The Queue and the Wrong Queue
The British may have stolen our artefacts but they taught the world—not us—to queue, the single most civilised behavioural trait that distinguishes us from the great apes.
The British have perpetrated more than their fair share of colonial atrocities in India. But we didn’t raise much of a stink about them at the time of our Independence, partly because most of us were not even born then, and partly because those who were, were illiterate. There was also no WhatsApp then to help us along or Kangana Runout to remind us.
But now we know all about them: destruction of local industries, forced indigo and opium plantations, the Madras famine of 1876-78, the Bengal famine of 1943, the Jallianwala Bagh massacre, the Radcliffe line and partition of India, the millions jailed, tortured, shot, etc.
But one has to admire their consistency, for they did exactly the same wherever else they went— South Africa, Kenya, Australia, New Zealand.
But I still have a sneaking admiration for them, and for one sole reason—the British invented the Queue, the single most civilised behavioural trait that distinguishes us from the great apes.
It’s the queue that enables millions of people to shop, board trains and buses, go to cinemas, get their work done in offices, catch planes, watch football and cricket, without murdering each other in a temple-like stampede. The queue may even have saved more lives than the British snuffed out in their colonies!
Interestingly, the queue (the line, not just the word) originated with the introduction of the urban transport system in the cities of Britain, and became firmly embedded in its civic life with the rationing introduced during WW1.
It has even contributed to science—there is now a Queuing Theory, the mathematical study of waiting lines, created by a Danish engineer, A.K. Erlang, a hundred years ago. Shopping malls, airlines and other corporates spend a lot of time and money figuring out the most efficient manner of queuing.
This has led to many variations of the standard straight line and queuing behaviour—queue chunking, skip and slip, serpentine queue, accordion queue, Wilma queueing method (for airlines), etc.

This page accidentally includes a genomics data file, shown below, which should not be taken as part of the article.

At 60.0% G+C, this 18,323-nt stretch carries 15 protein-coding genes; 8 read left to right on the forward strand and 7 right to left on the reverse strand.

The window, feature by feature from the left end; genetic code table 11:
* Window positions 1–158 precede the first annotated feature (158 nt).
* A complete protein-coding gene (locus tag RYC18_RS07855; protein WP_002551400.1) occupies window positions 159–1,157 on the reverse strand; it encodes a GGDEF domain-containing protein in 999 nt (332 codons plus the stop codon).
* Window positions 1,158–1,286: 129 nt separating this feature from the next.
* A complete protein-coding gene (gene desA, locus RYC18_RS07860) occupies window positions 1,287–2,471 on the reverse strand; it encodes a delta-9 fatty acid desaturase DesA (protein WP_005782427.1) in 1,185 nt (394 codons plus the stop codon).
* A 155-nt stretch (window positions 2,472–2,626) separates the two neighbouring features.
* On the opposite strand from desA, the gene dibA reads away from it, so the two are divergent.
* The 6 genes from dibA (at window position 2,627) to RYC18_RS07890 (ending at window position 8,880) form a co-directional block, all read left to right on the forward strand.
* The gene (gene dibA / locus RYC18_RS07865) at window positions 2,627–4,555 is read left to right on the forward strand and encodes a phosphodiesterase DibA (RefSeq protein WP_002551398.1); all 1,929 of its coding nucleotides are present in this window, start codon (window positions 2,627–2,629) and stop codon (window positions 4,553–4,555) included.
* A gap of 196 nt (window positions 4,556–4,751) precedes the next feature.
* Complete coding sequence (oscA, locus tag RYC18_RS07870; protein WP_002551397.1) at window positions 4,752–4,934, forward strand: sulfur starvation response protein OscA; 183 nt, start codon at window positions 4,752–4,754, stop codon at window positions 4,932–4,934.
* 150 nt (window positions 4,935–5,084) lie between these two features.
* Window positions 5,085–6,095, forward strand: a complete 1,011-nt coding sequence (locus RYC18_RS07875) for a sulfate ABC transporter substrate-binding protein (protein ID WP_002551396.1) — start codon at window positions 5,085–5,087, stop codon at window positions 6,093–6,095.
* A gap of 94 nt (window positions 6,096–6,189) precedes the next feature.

We Indians of course have a very laissez faire attitude to queues, and consider it a waste of time, strictly for those without connections. Which is why I still remember my first taste of the British reverence for a queue.
It happened in 1990, when I was posted as Private Secretary to I.K. Gujral, the then external affairs minister. On a visit to the UK, our British Airlines flight landed at Heathrow about 45 minutes ahead of schedule; the Indian High Commissioner and the protocol staff had consequently not yet arrived to receive our party at the air-bridge, as was customary.
Mr. Gujral and I de-boarded as ordinary mortals and proceeded to the immigration hall, where there were long queues at each counter. Seating the minister on a bench, diplomatic passports in hand, I skipped a queue, jumped a yellow line and inserted myself at the counter, manned by a rather large lady who was not looking her best at this time in the early morning.
Thrusting the passports and immigration forms at her, I said, with an air of self-importance: “Madam, the Indian minister of foreign affairs is sitting on that bench. Could you please stamp these passports?”
The lady looked at me like I was a bad smell that she wished would go away.
“Sir,” she thundered,” would you please go to the back of this queue and wait your turn!”
“But he’s the minister for foreign affairs of India..,” I stuttered.
“I don’t care if he’s the Sultan of Brunei!” she roared back. “Get into that queue.”